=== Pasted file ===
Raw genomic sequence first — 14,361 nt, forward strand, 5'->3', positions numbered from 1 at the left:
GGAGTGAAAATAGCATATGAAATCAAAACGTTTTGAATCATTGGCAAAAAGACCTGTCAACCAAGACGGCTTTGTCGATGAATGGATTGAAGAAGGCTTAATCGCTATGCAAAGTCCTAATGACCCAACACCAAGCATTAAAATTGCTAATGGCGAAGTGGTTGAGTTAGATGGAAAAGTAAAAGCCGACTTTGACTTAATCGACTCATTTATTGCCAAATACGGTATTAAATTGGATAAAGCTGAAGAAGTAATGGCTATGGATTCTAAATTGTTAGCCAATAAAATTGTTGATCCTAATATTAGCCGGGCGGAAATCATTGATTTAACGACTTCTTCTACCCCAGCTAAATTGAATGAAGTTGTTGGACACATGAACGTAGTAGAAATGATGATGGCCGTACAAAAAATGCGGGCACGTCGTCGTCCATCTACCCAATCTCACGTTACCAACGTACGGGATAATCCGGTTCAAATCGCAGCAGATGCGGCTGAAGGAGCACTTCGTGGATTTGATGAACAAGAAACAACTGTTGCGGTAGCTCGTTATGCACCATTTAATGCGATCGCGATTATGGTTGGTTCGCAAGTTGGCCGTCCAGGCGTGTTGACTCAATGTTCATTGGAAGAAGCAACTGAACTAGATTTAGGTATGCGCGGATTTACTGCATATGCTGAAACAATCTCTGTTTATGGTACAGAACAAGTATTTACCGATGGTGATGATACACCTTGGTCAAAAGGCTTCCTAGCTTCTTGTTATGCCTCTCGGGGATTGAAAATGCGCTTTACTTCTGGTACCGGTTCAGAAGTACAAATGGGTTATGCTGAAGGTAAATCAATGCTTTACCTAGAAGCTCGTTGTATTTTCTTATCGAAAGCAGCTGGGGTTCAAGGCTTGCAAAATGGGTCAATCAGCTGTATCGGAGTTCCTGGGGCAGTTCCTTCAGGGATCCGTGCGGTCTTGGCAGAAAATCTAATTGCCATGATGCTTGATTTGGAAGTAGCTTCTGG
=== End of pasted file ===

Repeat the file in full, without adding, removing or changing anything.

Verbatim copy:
Raw genomic sequence first — 14,361 nt, forward strand, 5'->3', positions numbered from 1 at the left:
GGAGTGAAAATAGCATATGAAATCAAAACGTTTTGAATCATTGGCAAAAAGACCTGTCAACCAAGACGGCTTTGTCGATGAATGGATTGAAGAAGGCTTAATCGCTATGCAAAGTCCTAATGACCCAACACCAAGCATTAAAATTGCTAATGGCGAAGTGGTTGAGTTAGATGGAAAAGTAAAAGCCGACTTTGACTTAATCGACTCATTTATTGCCAAATACGGTATTAAATTGGATAAAGCTGAAGAAGTAATGGCTATGGATTCTAAATTGTTAGCCAATAAAATTGTTGATCCTAATATTAGCCGGGCGGAAATCATTGATTTAACGACTTCTTCTACCCCAGCTAAATTGAATGAAGTTGTTGGACACATGAACGTAGTAGAAATGATGATGGCCGTACAAAAAATGCGGGCACGTCGTCGTCCATCTACCCAATCTCACGTTACCAACGTACGGGATAATCCGGTTCAAATCGCAGCAGATGCGGCTGAAGGAGCACTTCGTGGATTTGATGAACAAGAAACAACTGTTGCGGTAGCTCGTTATGCACCATTTAATGCGATCGCGATTATGGTTGGTTCGCAAGTTGGCCGTCCAGGCGTGTTGACTCAATGTTCATTGGAAGAAGCAACTGAACTAGATTTAGGTATGCGCGGATTTACTGCATATGCTGAAACAATCTCTGTTTATGGTACAGAACAAGTATTTACCGATGGTGATGATACACCTTGGTCAAAAGGCTTCCTAGCTTCTTGTTATGCCTCTCGGGGATTGAAAATGCGCTTTACTTCTGGTACCGGTTCAGAAGTACAAATGGGTTATGCTGAAGGTAAATCAATGCTTTACCTAGAAGCTCGTTGTATTTTCTTATCGAAAGCAGCTGGGGTTCAAGGCTTGCAAAATGGGTCAATCAGCTGTATCGGAGTTCCTGGGGCAGTTCCTTCAGGGATCCGTGCGGTCTTGGCAGAAAATCTAATTGCCATGATGCTTGATTTGGAAGTAGCTTCTGG